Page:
Currently in Mesa, the city is in the midst of a long term transit analysis and exploring various transit options for the future. Supporters of the untested and futuristic concept, built by Unimodal, want it included in the analysis and as the focal point of the study. Mind you, the analysis will help steer the city's future transportation planning.
To include PRT as a focal point of the analysis is simply ludicrous. PRT systems are not designed for mass transit, period. They are incapable of handling large passenger loads and are more suited for places like universities and large company complexes with many buildings spread out over hundreds of acres.
Wild and unsubstantiated claims on the SkyTran website such as SkyTran being able to "totally eliminate commuter congestion in any city" is literally false advertising and a complete misrepresentation of the product. Another claim of "SkyTran can END road congestion, car accidents and automobile air pollution" also state the impossible.
Where are the actual studies proving these claims? Not in-house computer projections or "what we believe" press releases but the actual independently conducted case study that proves beyond a shadow of a doubt that SkyTran will totally eliminate 100% of the traffic congestion in any city? I already know the answer, there isn't any such study.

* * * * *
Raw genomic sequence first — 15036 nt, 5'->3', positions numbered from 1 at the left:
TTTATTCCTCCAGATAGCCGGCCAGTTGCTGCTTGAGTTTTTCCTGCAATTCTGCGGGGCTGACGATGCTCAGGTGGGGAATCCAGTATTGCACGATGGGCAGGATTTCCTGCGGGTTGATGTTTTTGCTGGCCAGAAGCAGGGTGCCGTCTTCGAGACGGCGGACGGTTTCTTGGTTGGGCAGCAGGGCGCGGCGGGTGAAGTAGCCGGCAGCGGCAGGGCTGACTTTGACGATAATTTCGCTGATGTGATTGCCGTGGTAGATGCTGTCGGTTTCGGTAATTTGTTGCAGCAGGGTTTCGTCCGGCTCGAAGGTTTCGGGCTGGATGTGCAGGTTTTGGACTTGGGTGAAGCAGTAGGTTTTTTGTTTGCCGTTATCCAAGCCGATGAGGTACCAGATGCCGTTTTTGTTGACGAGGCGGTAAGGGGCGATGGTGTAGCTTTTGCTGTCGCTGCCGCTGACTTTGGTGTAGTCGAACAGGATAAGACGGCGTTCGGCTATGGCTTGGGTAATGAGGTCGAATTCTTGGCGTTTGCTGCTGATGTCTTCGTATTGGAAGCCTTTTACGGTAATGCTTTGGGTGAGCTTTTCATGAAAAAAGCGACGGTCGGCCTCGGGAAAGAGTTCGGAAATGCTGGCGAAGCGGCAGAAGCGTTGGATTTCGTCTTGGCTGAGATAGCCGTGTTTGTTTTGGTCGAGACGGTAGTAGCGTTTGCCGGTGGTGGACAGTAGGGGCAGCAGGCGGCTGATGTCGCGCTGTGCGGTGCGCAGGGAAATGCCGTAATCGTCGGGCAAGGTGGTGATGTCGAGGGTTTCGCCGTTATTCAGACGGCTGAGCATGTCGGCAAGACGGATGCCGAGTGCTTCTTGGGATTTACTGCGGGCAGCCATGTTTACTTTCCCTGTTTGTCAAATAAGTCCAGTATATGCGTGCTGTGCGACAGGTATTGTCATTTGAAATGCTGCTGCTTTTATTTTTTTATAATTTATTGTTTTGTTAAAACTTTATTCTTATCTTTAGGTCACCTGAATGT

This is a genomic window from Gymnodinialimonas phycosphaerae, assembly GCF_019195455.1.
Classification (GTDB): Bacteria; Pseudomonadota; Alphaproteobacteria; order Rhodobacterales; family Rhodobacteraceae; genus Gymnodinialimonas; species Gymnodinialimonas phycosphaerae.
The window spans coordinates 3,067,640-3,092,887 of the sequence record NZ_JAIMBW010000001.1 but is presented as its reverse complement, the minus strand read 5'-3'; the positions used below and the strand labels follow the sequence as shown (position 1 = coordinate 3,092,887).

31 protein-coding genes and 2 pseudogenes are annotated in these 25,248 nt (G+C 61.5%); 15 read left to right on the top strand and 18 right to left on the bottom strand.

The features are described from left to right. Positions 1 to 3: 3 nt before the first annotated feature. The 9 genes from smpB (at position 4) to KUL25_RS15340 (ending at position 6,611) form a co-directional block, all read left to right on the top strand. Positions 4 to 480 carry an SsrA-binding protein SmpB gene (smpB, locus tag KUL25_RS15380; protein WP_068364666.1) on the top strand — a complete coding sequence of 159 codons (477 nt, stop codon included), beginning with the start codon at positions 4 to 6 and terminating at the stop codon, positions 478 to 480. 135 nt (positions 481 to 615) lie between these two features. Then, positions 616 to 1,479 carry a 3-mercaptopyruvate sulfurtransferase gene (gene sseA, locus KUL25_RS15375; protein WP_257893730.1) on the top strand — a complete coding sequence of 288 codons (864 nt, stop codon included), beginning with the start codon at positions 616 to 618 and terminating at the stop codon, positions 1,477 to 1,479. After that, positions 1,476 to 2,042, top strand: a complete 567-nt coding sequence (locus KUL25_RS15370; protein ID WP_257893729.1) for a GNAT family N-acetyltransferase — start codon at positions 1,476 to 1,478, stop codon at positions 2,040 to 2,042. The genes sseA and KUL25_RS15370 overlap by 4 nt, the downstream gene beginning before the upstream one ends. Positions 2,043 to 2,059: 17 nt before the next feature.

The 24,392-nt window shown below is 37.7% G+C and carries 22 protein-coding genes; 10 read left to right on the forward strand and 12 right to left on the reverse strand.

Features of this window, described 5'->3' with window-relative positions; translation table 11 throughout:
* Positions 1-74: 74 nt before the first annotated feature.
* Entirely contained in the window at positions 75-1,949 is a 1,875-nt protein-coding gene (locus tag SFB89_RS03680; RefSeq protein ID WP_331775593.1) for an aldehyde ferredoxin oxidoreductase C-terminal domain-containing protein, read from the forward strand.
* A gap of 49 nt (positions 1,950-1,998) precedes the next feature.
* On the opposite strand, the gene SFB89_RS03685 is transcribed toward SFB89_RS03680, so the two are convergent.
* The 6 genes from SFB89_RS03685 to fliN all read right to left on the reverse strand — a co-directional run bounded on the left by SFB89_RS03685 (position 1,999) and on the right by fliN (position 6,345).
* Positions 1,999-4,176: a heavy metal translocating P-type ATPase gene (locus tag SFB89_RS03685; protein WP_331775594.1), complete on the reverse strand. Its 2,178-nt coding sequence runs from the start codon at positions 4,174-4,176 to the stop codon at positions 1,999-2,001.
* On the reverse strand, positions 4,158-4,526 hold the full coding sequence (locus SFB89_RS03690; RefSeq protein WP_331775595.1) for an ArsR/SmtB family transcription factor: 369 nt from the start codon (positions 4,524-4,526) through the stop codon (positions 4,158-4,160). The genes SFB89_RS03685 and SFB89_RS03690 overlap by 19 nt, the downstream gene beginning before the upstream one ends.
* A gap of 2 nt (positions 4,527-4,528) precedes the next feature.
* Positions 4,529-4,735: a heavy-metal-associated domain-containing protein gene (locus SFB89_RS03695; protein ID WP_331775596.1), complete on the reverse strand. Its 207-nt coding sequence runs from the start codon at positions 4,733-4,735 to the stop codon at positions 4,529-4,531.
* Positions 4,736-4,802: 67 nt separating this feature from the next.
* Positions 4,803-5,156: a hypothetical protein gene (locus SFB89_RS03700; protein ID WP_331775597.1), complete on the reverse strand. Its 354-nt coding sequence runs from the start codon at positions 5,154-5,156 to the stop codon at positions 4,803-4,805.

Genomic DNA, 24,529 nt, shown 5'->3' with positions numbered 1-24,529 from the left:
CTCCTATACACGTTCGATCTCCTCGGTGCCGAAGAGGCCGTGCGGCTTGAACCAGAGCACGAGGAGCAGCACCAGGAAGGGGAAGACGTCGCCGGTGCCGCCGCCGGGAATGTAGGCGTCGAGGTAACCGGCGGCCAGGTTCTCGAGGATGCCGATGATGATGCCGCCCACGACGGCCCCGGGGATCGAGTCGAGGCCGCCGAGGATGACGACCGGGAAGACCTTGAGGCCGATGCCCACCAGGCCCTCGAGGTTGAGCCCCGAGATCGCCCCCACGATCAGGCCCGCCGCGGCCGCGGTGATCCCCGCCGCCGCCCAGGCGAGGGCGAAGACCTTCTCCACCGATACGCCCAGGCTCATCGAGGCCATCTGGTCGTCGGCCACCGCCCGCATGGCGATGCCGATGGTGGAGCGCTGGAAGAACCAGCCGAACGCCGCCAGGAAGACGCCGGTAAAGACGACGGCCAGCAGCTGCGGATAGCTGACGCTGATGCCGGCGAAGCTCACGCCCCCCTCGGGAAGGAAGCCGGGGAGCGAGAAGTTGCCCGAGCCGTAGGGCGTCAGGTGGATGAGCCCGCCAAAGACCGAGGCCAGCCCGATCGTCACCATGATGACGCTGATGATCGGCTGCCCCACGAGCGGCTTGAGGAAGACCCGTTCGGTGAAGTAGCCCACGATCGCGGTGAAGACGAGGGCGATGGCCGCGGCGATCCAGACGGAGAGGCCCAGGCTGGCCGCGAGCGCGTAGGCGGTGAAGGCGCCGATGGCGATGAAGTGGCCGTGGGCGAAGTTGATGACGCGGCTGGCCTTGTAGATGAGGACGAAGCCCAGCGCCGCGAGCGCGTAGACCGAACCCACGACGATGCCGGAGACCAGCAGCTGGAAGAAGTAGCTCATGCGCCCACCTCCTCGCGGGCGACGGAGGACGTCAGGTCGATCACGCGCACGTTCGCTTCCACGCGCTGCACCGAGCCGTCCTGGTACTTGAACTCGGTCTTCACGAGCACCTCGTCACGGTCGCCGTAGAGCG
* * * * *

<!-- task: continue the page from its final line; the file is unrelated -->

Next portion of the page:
The author of the azcentral.com article, Jerry Spellman who is a volunteer coordinator for Unimodal/SkyTran (and would make a tremendously successful used car salesman), touts SkyTran as the cure-all to Mesa's transportation problems. It can make a profit that can be shared with the city, Spellman proclaims. The same claims were made about the money losing Las Vegas monorail. Unlike the Las Vegas monorail however, Spellman wants the SkyTran system as the focal point of Mesa's transportation future. An untested and unproven mode of transportation that is full of the promises of Utopia if only it can be built.
Another claim from the makers of SkyTran is that people will be traveling around at 100 mph around the city. If you sent someone in one of the passenger pods for a 4 block ride, you would not get it to 100 mph. If you did, that person would be thrown back and whipped forward as there is insufficient space for speeding up and slowing down safely. You also would have hundreds of switches and sensors along the line to allow the PRT pod to bypass stations and other pods. One tiny error in any of the millions upon millions of calculations per second the system must do or a small system glitch, as the driverless pod is whipping around the city at 100 mph, could easily spell disaster.
The SkyTran website reads like a science fiction novel. Between the wild claims being made, bashing every other mode of time proven technology and fancy computerized graphics, one gets a clear vision of how Utopia is seen through their eyes. I really had to fight to convince myself that the SkyTran site wasn't a satire site but a real site aimed at convincing people that SkyTran is the answer.